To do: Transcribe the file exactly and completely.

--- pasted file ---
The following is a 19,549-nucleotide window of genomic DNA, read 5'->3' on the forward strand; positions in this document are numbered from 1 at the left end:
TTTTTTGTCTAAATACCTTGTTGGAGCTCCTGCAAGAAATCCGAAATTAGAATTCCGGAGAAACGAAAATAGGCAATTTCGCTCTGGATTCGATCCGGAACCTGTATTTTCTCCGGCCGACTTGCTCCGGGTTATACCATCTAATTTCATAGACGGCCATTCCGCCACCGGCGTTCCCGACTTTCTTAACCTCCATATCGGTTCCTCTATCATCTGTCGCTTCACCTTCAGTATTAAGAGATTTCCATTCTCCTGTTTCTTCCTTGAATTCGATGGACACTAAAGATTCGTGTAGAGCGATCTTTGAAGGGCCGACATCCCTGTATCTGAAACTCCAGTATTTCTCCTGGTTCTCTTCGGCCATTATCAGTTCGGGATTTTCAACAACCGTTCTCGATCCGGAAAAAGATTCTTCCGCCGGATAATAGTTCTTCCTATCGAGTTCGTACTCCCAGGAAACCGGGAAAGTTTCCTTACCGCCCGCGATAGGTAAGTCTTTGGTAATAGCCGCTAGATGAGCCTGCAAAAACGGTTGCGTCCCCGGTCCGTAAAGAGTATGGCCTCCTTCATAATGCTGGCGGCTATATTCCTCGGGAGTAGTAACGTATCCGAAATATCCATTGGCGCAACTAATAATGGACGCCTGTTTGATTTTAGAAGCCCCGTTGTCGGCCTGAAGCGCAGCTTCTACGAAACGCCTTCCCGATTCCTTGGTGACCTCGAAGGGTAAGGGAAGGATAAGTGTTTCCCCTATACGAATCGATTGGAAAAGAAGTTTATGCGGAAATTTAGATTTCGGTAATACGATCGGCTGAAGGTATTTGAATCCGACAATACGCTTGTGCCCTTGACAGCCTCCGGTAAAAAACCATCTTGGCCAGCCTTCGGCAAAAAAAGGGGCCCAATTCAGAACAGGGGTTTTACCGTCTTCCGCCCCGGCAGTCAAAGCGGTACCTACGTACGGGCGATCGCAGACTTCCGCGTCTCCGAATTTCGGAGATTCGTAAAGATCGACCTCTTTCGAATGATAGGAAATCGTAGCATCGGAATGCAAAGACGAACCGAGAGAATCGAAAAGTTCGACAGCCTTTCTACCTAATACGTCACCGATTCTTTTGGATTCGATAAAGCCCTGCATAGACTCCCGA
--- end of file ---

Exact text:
The following is a 19,549-nucleotide window of genomic DNA, read 5'->3' on the forward strand; positions in this document are numbered from 1 at the left end:
TTTTTTGTCTAAATACCTTGTTGGAGCTCCTGCAAGAAATCCGAAATTAGAATTCCGGAGAAACGAAAATAGGCAATTTCGCTCTGGATTCGATCCGGAACCTGTATTTTCTCCGGCCGACTTGCTCCGGGTTATACCATCTAATTTCATAGACGGCCATTCCGCCACCGGCGTTCCCGACTTTCTTAACCTCCATATCGGTTCCTCTATCATCTGTCGCTTCACCTTCAGTATTAAGAGATTTCCATTCTCCTGTTTCTTCCTTGAATTCGATGGACACTAAAGATTCGTGTAGAGCGATCTTTGAAGGGCCGACATCCCTGTATCTGAAACTCCAGTATTTCTCCTGGTTCTCTTCGGCCATTATCAGTTCGGGATTTTCAACAACCGTTCTCGATCCGGAAAAAGATTCTTCCGCCGGATAATAGTTCTTCCTATCGAGTTCGTACTCCCAGGAAACCGGGAAAGTTTCCTTACCGCCCGCGATAGGTAAGTCTTTGGTAATAGCCGCTAGATGAGCCTGCAAAAACGGTTGCGTCCCCGGTCCGTAAAGAGTATGGCCTCCTTCATAATGCTGGCGGCTATATTCCTCGGGAGTAGTAACGTATCCGAAATATCCATTGGCGCAACTAATAATGGACGCCTGTTTGATTTTAGAAGCCCCGTTGTCGGCCTGAAGCGCAGCTTCTACGAAACGCCTTCCCGATTCCTTGGTGACCTCGAAGGGTAAGGGAAGGATAAGTGTTTCCCCTATACGAATCGATTGGAAAAGAAGTTTATGCGGAAATTTAGATTTCGGTAATACGATCGGCTGAAGGTATTTGAATCCGACAATACGCTTGTGCCCTTGACAGCCTCCGGTAAAAAACCATCTTGGCCAGCCTTCGGCAAAAAAAGGGGCCCAATTCAGAACAGGGGTTTTACCGTCTTCCGCCCCGGCAGTCAAAGCGGTACCTACGTACGGGCGATCGCAGACTTCCGCGTCTCCGAATTTCGGAGATTCGTAAAGATCGACCTCTTTCGAATGATAGGAAATCGTAGCATCGGAATGCAAAGACGAACCGAGAGAATCGAAAAGTTCGACAGCCTTTCTACCTAATACGTCACCGATTCTTTTGGATTCGATAAAGCCCTGCATAGACTCCCGA